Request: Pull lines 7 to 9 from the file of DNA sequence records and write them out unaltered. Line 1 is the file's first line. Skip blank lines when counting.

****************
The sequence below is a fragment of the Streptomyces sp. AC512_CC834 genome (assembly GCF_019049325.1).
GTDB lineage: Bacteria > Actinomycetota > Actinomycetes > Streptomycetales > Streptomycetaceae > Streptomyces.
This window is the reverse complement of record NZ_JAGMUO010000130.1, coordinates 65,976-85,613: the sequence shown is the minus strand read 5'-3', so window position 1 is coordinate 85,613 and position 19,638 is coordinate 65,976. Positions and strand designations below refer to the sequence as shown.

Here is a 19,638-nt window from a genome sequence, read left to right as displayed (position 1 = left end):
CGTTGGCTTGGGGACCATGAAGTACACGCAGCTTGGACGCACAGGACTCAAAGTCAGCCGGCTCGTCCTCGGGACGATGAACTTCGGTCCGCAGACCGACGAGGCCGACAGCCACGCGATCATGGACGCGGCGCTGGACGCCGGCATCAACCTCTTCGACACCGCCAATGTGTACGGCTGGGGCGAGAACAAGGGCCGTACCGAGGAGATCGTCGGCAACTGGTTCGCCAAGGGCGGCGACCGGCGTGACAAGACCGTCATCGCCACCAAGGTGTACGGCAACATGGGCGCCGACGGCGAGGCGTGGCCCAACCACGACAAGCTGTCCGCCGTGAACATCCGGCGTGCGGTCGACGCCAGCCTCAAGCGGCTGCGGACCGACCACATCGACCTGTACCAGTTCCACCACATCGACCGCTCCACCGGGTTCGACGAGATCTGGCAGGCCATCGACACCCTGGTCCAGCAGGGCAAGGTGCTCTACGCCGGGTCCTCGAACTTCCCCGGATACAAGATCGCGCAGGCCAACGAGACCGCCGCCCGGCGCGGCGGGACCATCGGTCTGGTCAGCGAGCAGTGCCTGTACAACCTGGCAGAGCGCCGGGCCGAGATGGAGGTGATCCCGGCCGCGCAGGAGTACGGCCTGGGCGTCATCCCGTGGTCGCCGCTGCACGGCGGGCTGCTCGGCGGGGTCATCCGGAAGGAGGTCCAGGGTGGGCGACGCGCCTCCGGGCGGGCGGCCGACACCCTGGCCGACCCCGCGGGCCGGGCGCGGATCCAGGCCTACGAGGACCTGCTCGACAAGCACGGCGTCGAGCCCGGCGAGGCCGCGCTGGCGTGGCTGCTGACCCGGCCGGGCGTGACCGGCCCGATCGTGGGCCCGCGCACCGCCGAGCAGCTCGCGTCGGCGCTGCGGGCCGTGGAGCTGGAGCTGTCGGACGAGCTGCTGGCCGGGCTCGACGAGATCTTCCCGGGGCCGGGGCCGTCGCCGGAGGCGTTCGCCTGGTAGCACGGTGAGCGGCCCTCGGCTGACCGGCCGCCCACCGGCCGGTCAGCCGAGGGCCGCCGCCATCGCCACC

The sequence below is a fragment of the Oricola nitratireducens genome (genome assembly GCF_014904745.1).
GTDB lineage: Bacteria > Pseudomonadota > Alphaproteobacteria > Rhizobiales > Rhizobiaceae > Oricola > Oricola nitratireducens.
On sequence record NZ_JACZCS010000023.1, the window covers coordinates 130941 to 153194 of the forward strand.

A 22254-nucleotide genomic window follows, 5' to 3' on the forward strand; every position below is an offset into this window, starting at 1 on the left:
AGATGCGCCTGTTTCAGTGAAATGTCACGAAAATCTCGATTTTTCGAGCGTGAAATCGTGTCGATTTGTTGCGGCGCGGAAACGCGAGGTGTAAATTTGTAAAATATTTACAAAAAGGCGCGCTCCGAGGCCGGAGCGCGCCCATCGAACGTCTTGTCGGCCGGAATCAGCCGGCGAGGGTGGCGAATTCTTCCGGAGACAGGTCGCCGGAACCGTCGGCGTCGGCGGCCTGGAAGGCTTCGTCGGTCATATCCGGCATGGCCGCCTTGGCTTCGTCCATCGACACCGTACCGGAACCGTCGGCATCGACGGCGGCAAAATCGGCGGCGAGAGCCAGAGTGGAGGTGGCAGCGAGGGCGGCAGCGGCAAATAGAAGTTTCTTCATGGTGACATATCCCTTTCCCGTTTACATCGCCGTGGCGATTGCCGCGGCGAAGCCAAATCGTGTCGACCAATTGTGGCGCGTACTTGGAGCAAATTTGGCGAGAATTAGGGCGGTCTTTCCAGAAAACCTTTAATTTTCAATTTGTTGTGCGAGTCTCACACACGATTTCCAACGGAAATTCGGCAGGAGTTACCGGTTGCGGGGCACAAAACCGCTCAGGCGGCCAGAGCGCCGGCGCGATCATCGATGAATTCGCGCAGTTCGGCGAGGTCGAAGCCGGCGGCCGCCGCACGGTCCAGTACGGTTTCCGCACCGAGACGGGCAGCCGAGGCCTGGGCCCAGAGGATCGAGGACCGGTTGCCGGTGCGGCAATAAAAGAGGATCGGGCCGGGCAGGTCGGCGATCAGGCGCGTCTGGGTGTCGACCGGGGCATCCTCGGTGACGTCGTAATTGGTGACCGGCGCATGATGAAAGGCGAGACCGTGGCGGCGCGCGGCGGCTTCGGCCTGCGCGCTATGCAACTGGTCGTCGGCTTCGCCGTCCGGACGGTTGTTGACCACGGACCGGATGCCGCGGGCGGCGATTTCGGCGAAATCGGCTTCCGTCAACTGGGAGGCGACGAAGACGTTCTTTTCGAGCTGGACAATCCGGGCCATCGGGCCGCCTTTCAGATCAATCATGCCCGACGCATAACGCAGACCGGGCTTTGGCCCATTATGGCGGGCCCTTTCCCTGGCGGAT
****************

GTDB lineage: Bacteria > Pseudomonadota > Alphaproteobacteria > Rhizobiales > Rhizobiaceae > Oricola > Oricola nitratireducens.
On sequence record NZ_JACZCS010000023.1, the window covers coordinates 130941 to 153194 of the forward strand.

A 22254-nucleotide genomic window follows, 5' to 3' on the forward strand; every position below is an offset into this window, starting at 1 on the left: